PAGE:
Last modified: February 24, 2005
|Large-scale development issues|
One of the major development themes for Eclipse 3.1 is to improve support for
"Large-scale development" in Eclipse. This includes improving collaboration for
large, distributed teams, but it also encompasses support for large workspaces.
This document captures requirements submitted in bug reports, mailing lists,
and other discussions from people using Eclipse for large-scale project development.
Not all of these issues are committed to be solved in Eclipse 3.1, but this list presents,
in no particular order, a problem scope from which work items can be chosen. Some
of these items are already present on the Eclipse 3.1 plan, but are included here
1. Memory footprint
Eclipse imposes a significant RAM footprint when working with a large workspace.
Identify principal areas of memory consumption and explore opportunities to
reduce current footprint.
Extension registry footprint. Eclipse maintains the registry of plug-ins, extensions,
and extension points in memory. As the number of plug-ins and extensions
grows, so does this footprint. Convert the registry to a cache structure that
stores infrequently referenced portions on disk and brings extensions into memory
in a lazy and transient manner.
Workspace tree footprint. The workspace is represented in memory as a tree
containing various data such as resource names, attributes, markers, etc.
Explore reducing the amount of data stored in memory for each resource, and
other optimizations such as uniquification of strings.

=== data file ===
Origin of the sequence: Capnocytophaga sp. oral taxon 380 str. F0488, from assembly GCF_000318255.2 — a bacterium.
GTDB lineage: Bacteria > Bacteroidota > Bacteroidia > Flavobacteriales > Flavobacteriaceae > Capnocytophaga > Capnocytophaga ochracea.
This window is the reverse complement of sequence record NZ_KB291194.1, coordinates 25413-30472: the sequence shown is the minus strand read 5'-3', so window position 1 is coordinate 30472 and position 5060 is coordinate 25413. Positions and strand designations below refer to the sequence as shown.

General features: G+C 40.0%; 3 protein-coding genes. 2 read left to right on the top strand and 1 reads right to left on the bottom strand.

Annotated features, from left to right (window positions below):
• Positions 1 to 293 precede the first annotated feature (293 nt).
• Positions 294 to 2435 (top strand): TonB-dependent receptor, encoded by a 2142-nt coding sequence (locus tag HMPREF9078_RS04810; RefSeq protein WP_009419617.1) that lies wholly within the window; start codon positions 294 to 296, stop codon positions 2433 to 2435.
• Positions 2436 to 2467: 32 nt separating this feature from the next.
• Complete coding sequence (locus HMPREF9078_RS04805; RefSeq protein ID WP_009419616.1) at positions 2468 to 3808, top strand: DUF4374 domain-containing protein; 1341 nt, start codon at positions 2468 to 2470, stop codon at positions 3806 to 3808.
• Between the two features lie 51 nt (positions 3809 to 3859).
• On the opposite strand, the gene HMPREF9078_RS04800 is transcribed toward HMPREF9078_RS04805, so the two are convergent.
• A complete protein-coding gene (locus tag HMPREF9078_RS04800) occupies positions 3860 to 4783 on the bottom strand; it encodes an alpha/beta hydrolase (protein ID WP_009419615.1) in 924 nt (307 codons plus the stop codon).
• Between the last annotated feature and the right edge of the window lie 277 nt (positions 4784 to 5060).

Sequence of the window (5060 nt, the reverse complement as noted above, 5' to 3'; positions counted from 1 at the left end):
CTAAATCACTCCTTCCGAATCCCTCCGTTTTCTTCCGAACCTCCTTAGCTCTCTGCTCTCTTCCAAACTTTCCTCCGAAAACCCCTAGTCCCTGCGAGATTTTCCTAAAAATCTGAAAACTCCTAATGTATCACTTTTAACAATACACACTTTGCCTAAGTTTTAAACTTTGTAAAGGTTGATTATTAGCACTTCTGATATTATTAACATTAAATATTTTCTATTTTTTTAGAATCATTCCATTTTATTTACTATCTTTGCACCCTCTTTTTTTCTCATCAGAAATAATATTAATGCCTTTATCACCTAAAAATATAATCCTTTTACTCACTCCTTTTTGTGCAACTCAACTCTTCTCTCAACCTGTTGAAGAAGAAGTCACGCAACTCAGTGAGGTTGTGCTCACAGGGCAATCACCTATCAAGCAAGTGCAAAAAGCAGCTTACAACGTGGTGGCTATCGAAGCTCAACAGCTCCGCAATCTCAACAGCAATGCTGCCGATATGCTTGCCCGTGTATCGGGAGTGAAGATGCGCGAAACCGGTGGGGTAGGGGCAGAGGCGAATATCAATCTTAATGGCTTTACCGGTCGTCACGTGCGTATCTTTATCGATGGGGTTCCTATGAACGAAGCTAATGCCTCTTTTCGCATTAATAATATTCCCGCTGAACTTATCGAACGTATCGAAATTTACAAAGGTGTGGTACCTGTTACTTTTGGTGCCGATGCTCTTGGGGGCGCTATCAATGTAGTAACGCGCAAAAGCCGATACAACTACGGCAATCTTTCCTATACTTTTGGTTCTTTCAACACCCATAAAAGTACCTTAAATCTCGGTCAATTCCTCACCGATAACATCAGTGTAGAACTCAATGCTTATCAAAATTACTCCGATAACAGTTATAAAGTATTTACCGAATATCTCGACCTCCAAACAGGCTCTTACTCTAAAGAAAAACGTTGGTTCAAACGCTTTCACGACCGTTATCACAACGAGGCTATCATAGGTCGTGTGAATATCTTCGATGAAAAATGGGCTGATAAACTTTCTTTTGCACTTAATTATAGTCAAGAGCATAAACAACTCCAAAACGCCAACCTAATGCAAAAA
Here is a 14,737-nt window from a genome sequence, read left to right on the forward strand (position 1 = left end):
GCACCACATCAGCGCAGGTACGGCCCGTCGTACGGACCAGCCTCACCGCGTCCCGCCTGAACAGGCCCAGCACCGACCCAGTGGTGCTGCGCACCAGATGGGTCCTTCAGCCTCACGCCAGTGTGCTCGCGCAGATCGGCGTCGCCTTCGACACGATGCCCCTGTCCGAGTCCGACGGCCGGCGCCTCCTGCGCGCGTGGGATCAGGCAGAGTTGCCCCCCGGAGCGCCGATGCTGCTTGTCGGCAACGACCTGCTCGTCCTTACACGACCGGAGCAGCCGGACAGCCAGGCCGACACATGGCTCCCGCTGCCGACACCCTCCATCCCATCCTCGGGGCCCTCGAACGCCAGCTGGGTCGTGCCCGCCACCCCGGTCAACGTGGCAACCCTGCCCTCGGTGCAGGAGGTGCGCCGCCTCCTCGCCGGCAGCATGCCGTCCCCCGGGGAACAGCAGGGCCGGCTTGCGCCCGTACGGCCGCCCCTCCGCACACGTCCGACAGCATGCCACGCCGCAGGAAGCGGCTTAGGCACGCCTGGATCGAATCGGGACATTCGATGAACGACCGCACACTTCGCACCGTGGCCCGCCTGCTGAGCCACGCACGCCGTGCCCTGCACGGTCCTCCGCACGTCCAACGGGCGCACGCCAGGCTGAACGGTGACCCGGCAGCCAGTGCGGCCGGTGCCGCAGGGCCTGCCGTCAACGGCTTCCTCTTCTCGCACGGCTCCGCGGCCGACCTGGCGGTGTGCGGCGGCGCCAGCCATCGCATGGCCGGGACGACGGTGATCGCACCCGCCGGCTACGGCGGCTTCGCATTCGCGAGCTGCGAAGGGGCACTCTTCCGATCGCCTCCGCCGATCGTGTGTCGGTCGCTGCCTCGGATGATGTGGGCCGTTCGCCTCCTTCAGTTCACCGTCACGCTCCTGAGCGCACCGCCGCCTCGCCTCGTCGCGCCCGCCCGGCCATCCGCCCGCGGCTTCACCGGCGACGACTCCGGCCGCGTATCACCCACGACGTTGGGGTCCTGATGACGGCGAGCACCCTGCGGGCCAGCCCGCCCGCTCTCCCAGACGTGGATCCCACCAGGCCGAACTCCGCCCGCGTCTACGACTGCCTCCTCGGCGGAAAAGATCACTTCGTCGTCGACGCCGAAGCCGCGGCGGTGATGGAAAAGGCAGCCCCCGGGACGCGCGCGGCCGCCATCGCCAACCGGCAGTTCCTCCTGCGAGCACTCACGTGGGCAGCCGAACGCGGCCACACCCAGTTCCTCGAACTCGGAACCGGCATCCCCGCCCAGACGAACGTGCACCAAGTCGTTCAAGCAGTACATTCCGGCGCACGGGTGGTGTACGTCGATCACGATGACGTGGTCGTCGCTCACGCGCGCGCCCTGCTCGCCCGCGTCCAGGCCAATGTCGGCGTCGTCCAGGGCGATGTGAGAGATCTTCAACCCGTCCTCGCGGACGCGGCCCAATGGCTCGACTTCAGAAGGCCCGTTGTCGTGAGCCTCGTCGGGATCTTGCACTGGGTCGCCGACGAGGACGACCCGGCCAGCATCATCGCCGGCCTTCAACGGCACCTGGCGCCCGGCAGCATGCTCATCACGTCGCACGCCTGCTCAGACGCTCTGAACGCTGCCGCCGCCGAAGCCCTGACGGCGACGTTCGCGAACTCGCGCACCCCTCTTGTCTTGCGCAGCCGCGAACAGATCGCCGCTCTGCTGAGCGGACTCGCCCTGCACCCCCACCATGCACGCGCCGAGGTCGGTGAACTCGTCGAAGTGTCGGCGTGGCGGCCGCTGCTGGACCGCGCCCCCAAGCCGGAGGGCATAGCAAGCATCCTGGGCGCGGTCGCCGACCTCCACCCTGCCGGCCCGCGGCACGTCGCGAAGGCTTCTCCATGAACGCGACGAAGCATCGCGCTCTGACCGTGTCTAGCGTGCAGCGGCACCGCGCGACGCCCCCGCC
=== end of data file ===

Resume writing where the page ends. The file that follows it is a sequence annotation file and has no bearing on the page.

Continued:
Team/CVS metadata footprint. The CVS plug-ins store significant information
in memory about the synchronization and "dirty" state of each resource. Explore
reducing the footprint of this data or using lazy caching to only bring this information
into memory when needed.
Message bundles (bug 37712).
Most plug-ins store translated strings in ResourceBundle
objects. These bundles are not space-efficient, and often use lengthy string-based
keys for message lookup. Explore a more efficient representation, integer-based keys,
or a disk-based bundle for infrequently used messages.
2. Performance of I/O-bound operations
Large teams often store development artifacts (code, diagrams, documentation)
on a network file system in order to increase reliability, facilitate backup and restoring of data,
and to simplify integration and building. I/O-bound operations in Eclipse are typically
much slower in such environments. Explore optimization of I/O-bound operations,
and moving lengthy operations into a background thread.
Project creation. Creating a project at a file system location that contains
a large number of existing files and folders requires significant I/O to discover
all the files and to gather local information such as time stamps. This project
discovery can be moved into a background thread.
Resource copy, move, and delete. Most operations that act on trees of resources
still cannot be run in the background. When these operations take a long time,
the user is forced to wait until they complete. These should be converted to "user" jobs
that can optionally be run in the background.
Recursive deletion (bug 10628).
Java provides no API for recursively deleting a directory
containing files and other directories. This means deleting a large resource tree
requires two native I/O calls per directory (one to list the children, one to delete), and
one native I/O call per file. This particularly impacts compilation, which often needs